Accepting the Centre's suggestion, the Court modified its order, stating that the choice to play the anthem would be left to cinema owners.
One and half years after the Supreme Court made the playing of the National Anthem compulsory in movie theatres across the country; the Court modified its order on Tuesday ending the mandatory nature of the directive.
The earlier required all theatres to play the Anthem before every showing and for patrons to stand to attention, as required by the law. However, on January 8, 2018, the Centre informed the Court that it would set up a ministerial panel to create guidelines for this, and asked the Court to withdraw its order.
Accepting the Centre’s suggestion, the Court modified its order, stating that the choice to play the anthem would be left to cinema owners.
The Court also stated that if a cinema decided to play the National Anthem, then patrons would have to stand in attention as usual.
The order, which was originally passed by the Court in November 2016 with the statement that it would “instil a feeling within one, a sense of committed patriotism and nationalism,” triggered a nation-wide debate on the issue.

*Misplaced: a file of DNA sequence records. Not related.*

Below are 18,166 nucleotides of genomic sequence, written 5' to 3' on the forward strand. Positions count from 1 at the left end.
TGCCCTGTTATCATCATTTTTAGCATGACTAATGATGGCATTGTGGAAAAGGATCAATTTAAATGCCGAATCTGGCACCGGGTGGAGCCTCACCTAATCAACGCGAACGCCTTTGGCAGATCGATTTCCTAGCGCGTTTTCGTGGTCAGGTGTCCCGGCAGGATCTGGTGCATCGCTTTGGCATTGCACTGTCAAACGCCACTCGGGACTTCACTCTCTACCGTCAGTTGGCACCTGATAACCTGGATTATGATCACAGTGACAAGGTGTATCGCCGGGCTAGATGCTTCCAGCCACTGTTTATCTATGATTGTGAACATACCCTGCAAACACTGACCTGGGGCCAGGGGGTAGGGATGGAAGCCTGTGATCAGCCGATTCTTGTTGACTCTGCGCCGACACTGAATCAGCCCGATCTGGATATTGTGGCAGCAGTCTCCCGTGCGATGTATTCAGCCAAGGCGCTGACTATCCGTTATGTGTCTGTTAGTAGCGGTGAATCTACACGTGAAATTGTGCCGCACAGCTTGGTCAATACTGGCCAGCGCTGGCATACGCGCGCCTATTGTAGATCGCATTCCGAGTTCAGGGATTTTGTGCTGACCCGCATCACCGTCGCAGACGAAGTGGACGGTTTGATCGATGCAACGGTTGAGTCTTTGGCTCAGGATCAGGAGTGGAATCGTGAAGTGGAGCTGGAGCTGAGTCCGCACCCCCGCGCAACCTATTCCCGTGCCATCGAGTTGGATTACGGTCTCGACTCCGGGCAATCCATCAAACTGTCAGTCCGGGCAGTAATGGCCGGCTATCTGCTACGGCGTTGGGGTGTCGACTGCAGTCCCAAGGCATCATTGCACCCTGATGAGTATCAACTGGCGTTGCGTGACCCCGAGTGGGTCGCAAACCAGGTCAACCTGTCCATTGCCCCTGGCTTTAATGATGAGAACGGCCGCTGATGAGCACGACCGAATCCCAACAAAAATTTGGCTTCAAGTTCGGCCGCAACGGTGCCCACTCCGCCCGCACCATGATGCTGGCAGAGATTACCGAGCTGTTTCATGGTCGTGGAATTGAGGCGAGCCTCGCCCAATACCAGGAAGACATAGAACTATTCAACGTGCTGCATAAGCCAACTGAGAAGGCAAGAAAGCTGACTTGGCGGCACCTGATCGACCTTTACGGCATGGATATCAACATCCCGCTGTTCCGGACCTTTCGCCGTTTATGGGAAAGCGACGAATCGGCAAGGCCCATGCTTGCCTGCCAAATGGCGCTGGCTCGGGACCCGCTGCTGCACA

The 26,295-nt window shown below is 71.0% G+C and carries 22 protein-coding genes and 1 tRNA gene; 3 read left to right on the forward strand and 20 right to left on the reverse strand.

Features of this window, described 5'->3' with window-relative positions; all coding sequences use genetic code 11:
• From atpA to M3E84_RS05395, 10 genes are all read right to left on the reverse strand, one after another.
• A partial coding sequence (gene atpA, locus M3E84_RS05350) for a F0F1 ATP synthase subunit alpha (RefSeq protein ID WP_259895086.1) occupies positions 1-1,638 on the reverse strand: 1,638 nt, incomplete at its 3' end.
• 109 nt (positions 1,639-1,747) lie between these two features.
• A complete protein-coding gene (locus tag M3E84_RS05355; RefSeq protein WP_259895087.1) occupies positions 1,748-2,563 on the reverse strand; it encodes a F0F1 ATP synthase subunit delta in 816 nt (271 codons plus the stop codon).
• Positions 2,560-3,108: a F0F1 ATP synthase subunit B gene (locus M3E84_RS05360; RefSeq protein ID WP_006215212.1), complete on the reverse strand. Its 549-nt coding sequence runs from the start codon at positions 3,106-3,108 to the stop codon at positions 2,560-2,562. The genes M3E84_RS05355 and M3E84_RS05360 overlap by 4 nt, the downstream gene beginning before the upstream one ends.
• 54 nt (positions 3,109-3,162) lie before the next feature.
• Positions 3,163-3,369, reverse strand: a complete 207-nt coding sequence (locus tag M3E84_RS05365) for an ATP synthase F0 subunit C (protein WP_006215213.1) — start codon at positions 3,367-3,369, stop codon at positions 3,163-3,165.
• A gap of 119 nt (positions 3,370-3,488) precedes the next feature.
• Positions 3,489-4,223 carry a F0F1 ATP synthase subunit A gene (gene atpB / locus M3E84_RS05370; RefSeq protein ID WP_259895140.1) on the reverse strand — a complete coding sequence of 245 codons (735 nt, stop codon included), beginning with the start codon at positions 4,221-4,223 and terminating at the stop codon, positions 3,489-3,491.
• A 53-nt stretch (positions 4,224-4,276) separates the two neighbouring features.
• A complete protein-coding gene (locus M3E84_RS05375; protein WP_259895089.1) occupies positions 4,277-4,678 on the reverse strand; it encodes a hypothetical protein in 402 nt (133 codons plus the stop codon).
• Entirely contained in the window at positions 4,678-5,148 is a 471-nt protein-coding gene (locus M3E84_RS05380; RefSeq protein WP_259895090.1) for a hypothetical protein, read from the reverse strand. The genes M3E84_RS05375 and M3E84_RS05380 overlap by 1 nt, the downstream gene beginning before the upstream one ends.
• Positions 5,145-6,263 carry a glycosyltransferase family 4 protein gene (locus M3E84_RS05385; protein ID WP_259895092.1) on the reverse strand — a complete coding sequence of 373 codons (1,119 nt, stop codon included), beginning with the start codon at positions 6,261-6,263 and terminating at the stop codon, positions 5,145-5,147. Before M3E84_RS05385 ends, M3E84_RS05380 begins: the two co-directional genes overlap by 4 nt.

It also led to several cases of assault, where cinegoers were attacked for not standing. In a few cases, those attacked happened to be disabled, leading the Court to issue a clarification in April 2017 that the disabled were exempt from standing to attention during the National Anthem.
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The Court had asked the Centre to give a final decision on the issue and amend the Flag Code if needed, back in October 2017, but the Centre has not acted with the speed the Court wished.
Criticising the government’s inaction, Justice DY Chandrachud, who was part of the bench, asked what was stopping it from amending the Flag Code.
“Nowadays, the anthem is played during matches, tournaments and even Olympics where half of the crowd does not understand its meaning… You can amend it and say where to play the national anthem and where it can’t be done,” the judge had said.